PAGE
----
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Saturday, October 22, 2016

Technology bites back!


Illustration: John Shakespeare

For a person who has been in the forefront of technology, when it comes to gadgets, all of his spending life, I am surprisingly opaque when it comes to the hardware.  As I type I am surrounded by a positive Bolognese of wires and an obsolescence of machines, but I am still a fingers-on-the-keys and bugger the mechanics of what I am using sort of person.  I still have a touching faith in the belief that makers of computers are on my side and that they are and have been doing everything that they can do to make my computing experience as joyful as possible.  Self-delusion of course, but it keeps me sane.
            Which is all a way of building up to the fact that things are not working as well as they should be.  Various arcane messages have been flashing up on my computer screen that, I think, indicate that things are not working at an optimum level.  As I have no idea what to do in response to these messages I have, of course, ignored them.
            This was a Bad Idea and I have paid the price as the machine has slowly but inevitably ground down to impotence.  That infuriating little circular symbol of many colours, which is an indication that the computer is thinking, and is going to ignore your commands, has become a more permanent icon on my bright screen.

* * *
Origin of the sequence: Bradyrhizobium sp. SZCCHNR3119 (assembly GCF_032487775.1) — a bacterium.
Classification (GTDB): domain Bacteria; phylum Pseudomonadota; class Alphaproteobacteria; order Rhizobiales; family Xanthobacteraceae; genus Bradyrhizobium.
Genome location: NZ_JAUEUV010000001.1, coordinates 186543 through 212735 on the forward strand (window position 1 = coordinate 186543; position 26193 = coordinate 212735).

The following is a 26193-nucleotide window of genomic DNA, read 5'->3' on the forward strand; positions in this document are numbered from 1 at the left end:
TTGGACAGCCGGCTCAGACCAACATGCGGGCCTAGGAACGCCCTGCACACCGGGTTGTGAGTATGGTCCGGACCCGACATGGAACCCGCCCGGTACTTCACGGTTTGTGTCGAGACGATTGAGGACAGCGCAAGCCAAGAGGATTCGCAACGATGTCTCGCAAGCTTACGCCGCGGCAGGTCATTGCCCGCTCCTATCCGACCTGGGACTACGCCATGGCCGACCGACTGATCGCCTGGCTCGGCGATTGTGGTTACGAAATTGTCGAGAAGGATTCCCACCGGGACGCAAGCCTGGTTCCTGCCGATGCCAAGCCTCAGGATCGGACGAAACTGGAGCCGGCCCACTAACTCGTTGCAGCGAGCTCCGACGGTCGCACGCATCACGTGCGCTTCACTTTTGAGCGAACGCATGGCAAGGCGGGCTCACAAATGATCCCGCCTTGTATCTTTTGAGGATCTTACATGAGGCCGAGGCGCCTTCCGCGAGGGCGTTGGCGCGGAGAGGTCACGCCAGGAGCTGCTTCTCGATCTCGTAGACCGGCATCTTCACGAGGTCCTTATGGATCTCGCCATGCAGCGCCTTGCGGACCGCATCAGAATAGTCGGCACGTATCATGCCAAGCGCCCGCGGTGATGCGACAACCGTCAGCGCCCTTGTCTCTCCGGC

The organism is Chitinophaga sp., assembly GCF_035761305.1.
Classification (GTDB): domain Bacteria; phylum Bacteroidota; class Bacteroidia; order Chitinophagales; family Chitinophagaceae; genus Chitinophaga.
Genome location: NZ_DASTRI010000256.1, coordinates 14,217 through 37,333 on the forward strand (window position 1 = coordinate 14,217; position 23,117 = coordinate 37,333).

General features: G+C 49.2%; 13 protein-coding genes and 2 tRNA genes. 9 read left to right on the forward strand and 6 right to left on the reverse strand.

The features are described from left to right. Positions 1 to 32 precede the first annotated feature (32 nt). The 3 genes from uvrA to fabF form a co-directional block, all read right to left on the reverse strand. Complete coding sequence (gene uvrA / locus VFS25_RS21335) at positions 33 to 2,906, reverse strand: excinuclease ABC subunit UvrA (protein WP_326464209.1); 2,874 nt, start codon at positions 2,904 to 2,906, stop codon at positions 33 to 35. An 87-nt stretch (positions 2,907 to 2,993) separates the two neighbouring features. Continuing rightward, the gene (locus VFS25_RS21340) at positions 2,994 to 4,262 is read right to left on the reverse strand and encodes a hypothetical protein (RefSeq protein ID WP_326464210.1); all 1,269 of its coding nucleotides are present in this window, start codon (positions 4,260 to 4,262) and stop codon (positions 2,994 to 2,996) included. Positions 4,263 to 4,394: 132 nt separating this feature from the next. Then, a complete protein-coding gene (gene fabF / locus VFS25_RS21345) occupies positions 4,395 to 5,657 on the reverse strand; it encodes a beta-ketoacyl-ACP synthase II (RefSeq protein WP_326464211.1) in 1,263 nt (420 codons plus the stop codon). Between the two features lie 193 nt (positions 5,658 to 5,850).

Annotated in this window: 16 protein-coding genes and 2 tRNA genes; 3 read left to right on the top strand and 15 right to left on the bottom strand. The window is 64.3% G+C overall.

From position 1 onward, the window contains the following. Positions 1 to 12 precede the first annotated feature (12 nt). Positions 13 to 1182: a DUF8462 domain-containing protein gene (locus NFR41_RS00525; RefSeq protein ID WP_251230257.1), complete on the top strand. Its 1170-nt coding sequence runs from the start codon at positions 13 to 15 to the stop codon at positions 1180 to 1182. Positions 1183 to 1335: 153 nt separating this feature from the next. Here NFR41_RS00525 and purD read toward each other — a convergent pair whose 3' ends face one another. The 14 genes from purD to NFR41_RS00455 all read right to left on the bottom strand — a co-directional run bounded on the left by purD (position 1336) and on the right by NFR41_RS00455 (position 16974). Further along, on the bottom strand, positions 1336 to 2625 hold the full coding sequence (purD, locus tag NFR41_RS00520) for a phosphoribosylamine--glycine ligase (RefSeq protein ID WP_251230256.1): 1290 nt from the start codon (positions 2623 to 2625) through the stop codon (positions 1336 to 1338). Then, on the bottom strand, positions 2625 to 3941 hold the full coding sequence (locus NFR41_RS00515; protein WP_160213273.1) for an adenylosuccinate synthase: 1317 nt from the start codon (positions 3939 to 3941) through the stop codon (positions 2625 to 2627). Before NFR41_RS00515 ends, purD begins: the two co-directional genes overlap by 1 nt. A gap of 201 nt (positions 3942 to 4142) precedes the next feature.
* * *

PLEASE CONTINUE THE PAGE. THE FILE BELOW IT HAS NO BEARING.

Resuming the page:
Eventually, of course, I had to follow the implacable advice of Toni and go to YouTube and discover What To Do.
            Eighteen pages of advice later I was more in a cold sweat panic than surveying the possibilities of restoring my machine to working order.
            Eventually, of course, I bought a program to do what I am sure Toni would have done at no cost whatsoever.  As the dreaded little circle of colours has reappeared during the typing of this missive, I am not sure that the payment of money has had any real effect, or indeed affect – I am still not sure about the correct use of those words.
            However, in the world of real facts, I am able to type without total frustration and that, in itself, is something.  We will have to see what happens when I try and add the Internet to the mixture – that usually does something more interesting and unexpected.
            I think that my basic point is that as a dedicated user of computers and so forth, I really do think that they should be just a tad more responsive and, dare I use the word, kind.
            However, they are not, and I constantly feel like throwing whatever device I am using away from me with extreme force.
            At which time, of course, I need to remember that I am of the generation where schools had only one BBC B computer to their names and counted themselves lucky.  I am of the generation that used an early version of Windows where the sacrifice of a full-blooded cockerel was sine quo non for anything to work.  I am of the generation when things simply didn’t work.
            But I thought that things had changed.  I put this down to the fact that I had a Mac at a fairly early stage of my computer development and got used to an operating system that seemed to be user friendly.  And when Windows stole the operating system that Apple had already stolen in their turn I thought that things had finally got to a stage where you could relax: the computer was on your side.